Planet Golf — 06 November 2020 by Candace Oehler
Rookies Head Up Strong Field

PHOENIX – It’s the same …. only different. It’s still the Charles Schwab Cup Championship tournament being contested at Phoenix Country Club Nov. 6-8, but this year, the Cup is missing. The PGA TOUR Champions event historically ends the season, crowns not only a tournament winner, but awards the season-long points champion with the coveted Cup. Due to COVID-19, and the cancellation of 14 tournaments, the event has been reconfigured, and reimagined.

Now a three-day, 54-hole event, it features a full-field of 81 golfers, instead of the top 36 on the PGA TOUR Champions money list. It is still the final tournament of the calendar year, but the 2020-2021 season will wrap around and once again culminate at Phoenix Country Club next November, where the Charles Schwab Cup will be awarded.

The field is truly star-studded, frankly, more exciting than the limited 36-player field. It includes rookies Ernie Els and Jim Furyk, both two-time winners this season. They are joined by fellow members of the strong rooking class of 2020-2021: Robert Karlsson, Brett Quigley, Shane Bertsch, and Mike Weir.

Fred Couples, Retief Goosen, Tom Lehman, Tom Kite, Hale Irwin, Kenny Perry, and Vijay Singh are all here. Five-time Charles Schwab Cup Champion Bernhard Langer, who has eight top-10s, and three runner-up finishes in 12 starts at the tournament, is here looking for his first Schwab Cup tournament win.

Among the field are 24 players with a PGA TOUR Champions major victory; 23 with a PGA TOUR major. So, yes, definitely an outstanding field.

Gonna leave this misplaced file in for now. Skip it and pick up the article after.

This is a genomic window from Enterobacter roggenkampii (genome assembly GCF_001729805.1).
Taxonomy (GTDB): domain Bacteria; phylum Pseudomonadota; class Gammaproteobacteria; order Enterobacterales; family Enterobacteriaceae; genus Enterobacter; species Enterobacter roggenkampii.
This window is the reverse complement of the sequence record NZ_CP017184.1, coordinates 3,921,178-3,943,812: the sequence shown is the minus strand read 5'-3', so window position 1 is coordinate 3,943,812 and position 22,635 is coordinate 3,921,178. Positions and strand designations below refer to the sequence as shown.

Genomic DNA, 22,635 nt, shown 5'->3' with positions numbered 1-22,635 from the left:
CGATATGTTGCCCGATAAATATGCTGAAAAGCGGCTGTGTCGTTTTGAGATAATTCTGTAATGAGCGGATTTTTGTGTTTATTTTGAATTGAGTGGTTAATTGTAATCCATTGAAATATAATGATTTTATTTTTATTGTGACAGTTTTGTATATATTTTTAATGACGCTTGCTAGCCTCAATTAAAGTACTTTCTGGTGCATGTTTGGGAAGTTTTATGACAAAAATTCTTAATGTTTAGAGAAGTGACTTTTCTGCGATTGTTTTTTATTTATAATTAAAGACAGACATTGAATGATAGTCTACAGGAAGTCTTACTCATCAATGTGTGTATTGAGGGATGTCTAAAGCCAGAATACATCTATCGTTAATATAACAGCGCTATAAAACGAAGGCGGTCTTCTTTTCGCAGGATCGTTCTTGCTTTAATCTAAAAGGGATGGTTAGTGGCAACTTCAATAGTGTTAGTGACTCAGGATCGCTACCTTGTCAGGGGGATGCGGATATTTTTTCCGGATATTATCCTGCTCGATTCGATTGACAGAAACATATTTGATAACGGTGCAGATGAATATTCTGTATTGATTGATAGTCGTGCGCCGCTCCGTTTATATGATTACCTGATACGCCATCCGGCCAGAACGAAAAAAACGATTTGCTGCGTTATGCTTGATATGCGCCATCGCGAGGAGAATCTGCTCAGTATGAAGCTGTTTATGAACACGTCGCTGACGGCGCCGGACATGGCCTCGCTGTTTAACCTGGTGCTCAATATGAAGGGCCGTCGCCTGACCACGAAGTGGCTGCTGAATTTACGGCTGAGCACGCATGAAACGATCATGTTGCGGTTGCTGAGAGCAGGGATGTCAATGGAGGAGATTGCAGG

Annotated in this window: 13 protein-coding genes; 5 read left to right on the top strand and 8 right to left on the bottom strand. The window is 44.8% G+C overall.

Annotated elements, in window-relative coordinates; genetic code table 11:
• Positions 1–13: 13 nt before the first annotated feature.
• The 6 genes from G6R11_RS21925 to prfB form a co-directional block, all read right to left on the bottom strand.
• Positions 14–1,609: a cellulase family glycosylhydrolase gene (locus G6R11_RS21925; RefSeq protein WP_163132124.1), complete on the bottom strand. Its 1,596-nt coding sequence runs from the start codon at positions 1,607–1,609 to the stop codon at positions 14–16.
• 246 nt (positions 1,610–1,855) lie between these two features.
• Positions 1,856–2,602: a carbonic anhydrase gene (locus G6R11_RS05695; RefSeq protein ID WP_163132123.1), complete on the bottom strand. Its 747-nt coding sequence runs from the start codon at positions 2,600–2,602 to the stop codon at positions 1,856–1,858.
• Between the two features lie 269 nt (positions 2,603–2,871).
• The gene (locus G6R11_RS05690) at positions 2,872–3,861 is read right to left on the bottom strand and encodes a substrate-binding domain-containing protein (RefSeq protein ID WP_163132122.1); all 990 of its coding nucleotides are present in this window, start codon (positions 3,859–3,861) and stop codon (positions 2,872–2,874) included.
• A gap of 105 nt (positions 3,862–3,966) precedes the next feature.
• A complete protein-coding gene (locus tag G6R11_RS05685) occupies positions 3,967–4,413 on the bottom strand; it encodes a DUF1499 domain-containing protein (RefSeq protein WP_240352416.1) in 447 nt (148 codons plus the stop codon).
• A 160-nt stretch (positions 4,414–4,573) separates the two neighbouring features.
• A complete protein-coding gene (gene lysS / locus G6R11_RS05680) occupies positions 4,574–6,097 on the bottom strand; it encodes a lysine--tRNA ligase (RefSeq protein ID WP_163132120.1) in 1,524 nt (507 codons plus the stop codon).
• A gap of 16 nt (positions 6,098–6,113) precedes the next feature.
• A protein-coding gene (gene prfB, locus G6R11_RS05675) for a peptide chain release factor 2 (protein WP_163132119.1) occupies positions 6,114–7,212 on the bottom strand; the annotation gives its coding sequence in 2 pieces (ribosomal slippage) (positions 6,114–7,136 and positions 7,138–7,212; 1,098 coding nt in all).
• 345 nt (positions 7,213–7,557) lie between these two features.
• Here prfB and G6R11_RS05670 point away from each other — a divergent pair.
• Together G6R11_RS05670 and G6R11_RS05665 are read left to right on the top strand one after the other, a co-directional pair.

There are even eight(!) Masters winners – Bernhard Langer (1985, 1993), Larry Mize (1987), Sandy Lyle (1988), Fred Couples (1992), Jose Maria Olazabal (1994, 1999), Mark O’Meara (1998), Vijay Singh (1999), and Mike Weir (2003).

Next week’s Masters was a hot topic of conversation:

Jim Furyk – It’s going to be in great shape. But I imagine they had to overseed that golf course very early to get the growth, to get the grass the way the wanted to, which would mean they’d have to water pretty heavily to do so. Can the golf course dry out for a month, is it going to play firm and fast like we all want to see Augusta, or is it going to be a little slower, a little longer, maybe even favor the bomber. They can always control the firmness of the greens, but it’s the fairways and the roll of the drives that is difficult to control, so we’ll see.

Ernie Els – My rookie year was my first and my best time there.  I have a bit of a love/hate relationship with Augusta National. The members and the club and the facility are unbelievable, but the golf course itself, it didn’t quite go my way.  I played with some great champions there in the past.  My first time playing the tournament I played with Ben Crenshaw, and he was kind of a master of Augusta, and he showed me around the tournament and the golf course. I shot a 67, which is still one of the best rounds I played there. Ben was a good mentor for me around there.

It’s all about the weather report next week for those guys.  If it’s wet and cold and rainy, the long hitters are really going to benefit.  Tell me the weather report and I’ll give you my predictions.